A new report from the dental profession is calling on financial support for mixed and private services across the UK

A new report from the dental profession is calling on financial support for mixed and private services across the UK. 

Key stakeholders and groups – including the British Dental Association (BDA) and the Association of Dental Groups – have looked at the financial support currently available.

And as a result, they have written to Chancellor Rishi Sunak for an ‘urgent response’ to their recommendations.

Take heed

‘Patient access to dentistry remains limited. Therefore, we face a real risk of deep health inequalities widening,’ said BDA chief executive, Martin Woodrow.

‘The measured view of this paper is that a vital healthcare service – now operating at a fraction of its former capacity – requires urgent support.

‘While short-term assistance has been offered to NHS contractors, private providers have largely had to go it alone.

‘From the extension of business rates relief to ensuring necessary funding is in place to support services for vulnerable populations, the Treasury has a responsibility to take heed, and set out a clear plan to keep dentistry afloat.’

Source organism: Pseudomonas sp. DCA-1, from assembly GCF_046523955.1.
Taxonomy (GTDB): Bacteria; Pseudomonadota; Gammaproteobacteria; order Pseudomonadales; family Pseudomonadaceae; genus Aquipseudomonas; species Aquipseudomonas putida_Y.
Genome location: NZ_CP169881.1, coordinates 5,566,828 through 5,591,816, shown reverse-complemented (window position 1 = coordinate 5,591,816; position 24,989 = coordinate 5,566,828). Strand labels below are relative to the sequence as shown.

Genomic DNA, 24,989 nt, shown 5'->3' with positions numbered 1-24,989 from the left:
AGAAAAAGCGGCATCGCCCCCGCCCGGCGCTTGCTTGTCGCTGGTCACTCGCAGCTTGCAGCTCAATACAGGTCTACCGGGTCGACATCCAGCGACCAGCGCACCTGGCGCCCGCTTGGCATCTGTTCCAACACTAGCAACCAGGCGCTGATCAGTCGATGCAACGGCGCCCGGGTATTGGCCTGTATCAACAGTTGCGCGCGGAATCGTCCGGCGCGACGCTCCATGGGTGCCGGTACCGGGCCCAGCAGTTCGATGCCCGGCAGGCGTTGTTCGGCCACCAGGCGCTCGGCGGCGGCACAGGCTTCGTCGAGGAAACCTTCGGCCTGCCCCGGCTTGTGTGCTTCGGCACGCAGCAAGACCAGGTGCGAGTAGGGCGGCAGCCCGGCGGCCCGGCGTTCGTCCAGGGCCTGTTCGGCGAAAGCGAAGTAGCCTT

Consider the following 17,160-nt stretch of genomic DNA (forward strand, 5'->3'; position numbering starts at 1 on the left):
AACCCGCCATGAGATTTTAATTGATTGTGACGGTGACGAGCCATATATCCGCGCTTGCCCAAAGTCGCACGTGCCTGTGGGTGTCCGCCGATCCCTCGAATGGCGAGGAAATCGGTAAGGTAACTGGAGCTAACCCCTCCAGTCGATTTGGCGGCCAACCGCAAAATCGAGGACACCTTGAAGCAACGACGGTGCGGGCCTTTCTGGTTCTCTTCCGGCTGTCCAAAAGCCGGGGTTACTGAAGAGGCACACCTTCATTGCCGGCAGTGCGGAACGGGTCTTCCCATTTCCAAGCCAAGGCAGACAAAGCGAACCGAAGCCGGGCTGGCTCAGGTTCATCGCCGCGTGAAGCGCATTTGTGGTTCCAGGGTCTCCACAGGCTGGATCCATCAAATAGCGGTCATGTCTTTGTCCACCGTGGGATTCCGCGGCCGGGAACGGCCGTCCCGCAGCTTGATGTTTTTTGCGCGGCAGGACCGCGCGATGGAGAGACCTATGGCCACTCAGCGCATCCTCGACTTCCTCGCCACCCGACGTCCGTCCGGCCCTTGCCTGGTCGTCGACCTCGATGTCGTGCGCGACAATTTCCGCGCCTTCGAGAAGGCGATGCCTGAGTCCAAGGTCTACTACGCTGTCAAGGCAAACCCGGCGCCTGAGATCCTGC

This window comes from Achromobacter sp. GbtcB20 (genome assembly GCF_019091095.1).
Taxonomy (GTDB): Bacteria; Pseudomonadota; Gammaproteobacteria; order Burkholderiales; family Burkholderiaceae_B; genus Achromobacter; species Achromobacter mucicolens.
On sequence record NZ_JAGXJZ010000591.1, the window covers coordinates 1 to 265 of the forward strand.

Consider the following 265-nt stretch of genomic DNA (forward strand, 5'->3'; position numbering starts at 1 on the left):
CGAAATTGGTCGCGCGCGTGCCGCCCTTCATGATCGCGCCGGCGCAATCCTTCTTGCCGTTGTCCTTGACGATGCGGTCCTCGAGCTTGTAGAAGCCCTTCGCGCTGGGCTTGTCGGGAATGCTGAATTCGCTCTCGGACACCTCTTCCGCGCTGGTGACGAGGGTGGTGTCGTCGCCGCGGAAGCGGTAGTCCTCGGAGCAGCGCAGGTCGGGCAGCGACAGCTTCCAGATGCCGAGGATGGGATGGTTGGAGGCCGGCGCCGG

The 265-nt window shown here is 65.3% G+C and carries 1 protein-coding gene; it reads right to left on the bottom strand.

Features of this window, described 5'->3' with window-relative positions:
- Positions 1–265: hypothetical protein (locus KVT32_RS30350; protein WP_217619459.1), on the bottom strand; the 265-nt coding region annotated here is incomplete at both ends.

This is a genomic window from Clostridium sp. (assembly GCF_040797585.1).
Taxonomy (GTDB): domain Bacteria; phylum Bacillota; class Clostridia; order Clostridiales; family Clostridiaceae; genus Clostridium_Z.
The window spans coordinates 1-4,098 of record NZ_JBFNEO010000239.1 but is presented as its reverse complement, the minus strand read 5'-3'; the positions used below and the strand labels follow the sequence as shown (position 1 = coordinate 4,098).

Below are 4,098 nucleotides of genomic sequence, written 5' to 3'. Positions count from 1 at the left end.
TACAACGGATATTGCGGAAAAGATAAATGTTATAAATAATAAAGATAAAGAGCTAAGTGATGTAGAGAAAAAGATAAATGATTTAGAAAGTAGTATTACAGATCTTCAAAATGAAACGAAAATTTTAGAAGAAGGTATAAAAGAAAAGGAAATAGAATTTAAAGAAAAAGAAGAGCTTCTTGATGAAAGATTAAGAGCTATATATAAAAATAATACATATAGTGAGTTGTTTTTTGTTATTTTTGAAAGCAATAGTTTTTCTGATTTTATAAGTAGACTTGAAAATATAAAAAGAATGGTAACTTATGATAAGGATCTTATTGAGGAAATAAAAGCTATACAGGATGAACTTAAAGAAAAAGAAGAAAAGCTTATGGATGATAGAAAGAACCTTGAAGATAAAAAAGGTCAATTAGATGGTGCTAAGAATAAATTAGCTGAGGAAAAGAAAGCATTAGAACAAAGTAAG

Suggestions and recommendations

The recommendations of the short life working group include:

  • The extension of eligibility for financial support and expansion of eligibility to business rate relief. This is to help manage the financial burdens of resuming provision and restoring the sector
  • Further support through investment in extended commissioning of NHS dental care to address the backlog of patients.

Its calls for a ‘robust and timely support package’ include the following considerations:

  • An extension of the Coronavirus Job Retention Scheme
  • Eligibility for business rate relief
  • Eligibility for the Retail, Hospitality and Leisure Grant (RHLGF)
  • Finally, a support package for dental laboratories that assist NHS dental practices.

The current financial support scheme was introduced for NHS contract holders in Northern Ireland from March 2020.

Payments to practices were based on 2019/2020 figures and included capitation, and continuing care payments. Additionally, it included average figures for item of service and patient contributions.

Furthermore, to reflect variable costs which would not be incurred, it was abated by 20%.

Phasing out UDCs

This comes as Northern Ireland starts to scale back its urgent dental care (UDC) centres. 

Phase one kicked off yesterday (1 September), which will see the following take place until 30 September:

  • NHSCT and BHSCT – continue with current UDC centres seven days per week
  • WHSCT and SEHSCT – continue with current UDC centres a weekend-only service.